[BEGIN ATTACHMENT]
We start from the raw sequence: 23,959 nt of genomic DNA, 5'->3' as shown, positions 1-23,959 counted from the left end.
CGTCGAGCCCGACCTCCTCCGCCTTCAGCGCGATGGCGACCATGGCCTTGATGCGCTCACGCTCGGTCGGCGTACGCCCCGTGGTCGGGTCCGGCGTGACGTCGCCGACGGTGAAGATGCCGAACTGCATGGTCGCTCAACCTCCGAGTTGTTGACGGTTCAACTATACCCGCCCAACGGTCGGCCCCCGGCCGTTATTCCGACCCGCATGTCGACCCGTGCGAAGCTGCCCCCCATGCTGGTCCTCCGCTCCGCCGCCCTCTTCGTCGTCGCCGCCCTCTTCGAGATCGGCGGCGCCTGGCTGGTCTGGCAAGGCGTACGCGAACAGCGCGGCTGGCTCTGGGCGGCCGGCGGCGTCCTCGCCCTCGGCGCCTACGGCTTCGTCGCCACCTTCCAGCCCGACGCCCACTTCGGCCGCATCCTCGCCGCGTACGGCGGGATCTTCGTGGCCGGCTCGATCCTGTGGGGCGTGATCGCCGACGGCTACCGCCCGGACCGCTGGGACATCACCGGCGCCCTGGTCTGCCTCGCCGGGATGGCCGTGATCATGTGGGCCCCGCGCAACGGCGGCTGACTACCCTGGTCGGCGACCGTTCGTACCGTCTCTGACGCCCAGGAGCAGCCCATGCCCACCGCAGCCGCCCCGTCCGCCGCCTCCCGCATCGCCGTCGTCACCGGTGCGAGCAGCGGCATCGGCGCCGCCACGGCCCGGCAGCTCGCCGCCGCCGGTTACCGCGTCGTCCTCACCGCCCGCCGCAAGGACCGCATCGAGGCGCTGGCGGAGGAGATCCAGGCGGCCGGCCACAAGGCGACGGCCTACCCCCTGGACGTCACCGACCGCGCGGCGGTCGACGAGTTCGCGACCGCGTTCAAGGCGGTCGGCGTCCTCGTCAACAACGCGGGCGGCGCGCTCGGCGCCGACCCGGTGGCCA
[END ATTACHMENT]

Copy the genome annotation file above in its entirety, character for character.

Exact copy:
We start from the raw sequence: 23,959 nt of genomic DNA, 5'->3' as shown, positions 1-23,959 counted from the left end.
CGTCGAGCCCGACCTCCTCCGCCTTCAGCGCGATGGCGACCATGGCCTTGATGCGCTCACGCTCGGTCGGCGTACGCCCCGTGGTCGGGTCCGGCGTGACGTCGCCGACGGTGAAGATGCCGAACTGCATGGTCGCTCAACCTCCGAGTTGTTGACGGTTCAACTATACCCGCCCAACGGTCGGCCCCCGGCCGTTATTCCGACCCGCATGTCGACCCGTGCGAAGCTGCCCCCCATGCTGGTCCTCCGCTCCGCCGCCCTCTTCGTCGTCGCCGCCCTCTTCGAGATCGGCGGCGCCTGGCTGGTCTGGCAAGGCGTACGCGAACAGCGCGGCTGGCTCTGGGCGGCCGGCGGCGTCCTCGCCCTCGGCGCCTACGGCTTCGTCGCCACCTTCCAGCCCGACGCCCACTTCGGCCGCATCCTCGCCGCGTACGGCGGGATCTTCGTGGCCGGCTCGATCCTGTGGGGCGTGATCGCCGACGGCTACCGCCCGGACCGCTGGGACATCACCGGCGCCCTGGTCTGCCTCGCCGGGATGGCCGTGATCATGTGGGCCCCGCGCAACGGCGGCTGACTACCCTGGTCGGCGACCGTTCGTACCGTCTCTGACGCCCAGGAGCAGCCCATGCCCACCGCAGCCGCCCCGTCCGCCGCCTCCCGCATCGCCGTCGTCACCGGTGCGAGCAGCGGCATCGGCGCCGCCACGGCCCGGCAGCTCGCCGCCGCCGGTTACCGCGTCGTCCTCACCGCCCGCCGCAAGGACCGCATCGAGGCGCTGGCGGAGGAGATCCAGGCGGCCGGCCACAAGGCGACGGCCTACCCCCTGGACGTCACCGACCGCGCGGCGGTCGACGAGTTCGCGACCGCGTTCAAGGCGGTCGGCGTCCTCGTCAACAACGCGGGCGGCGCGCTCGGCGCCGACCCGGTGGCCA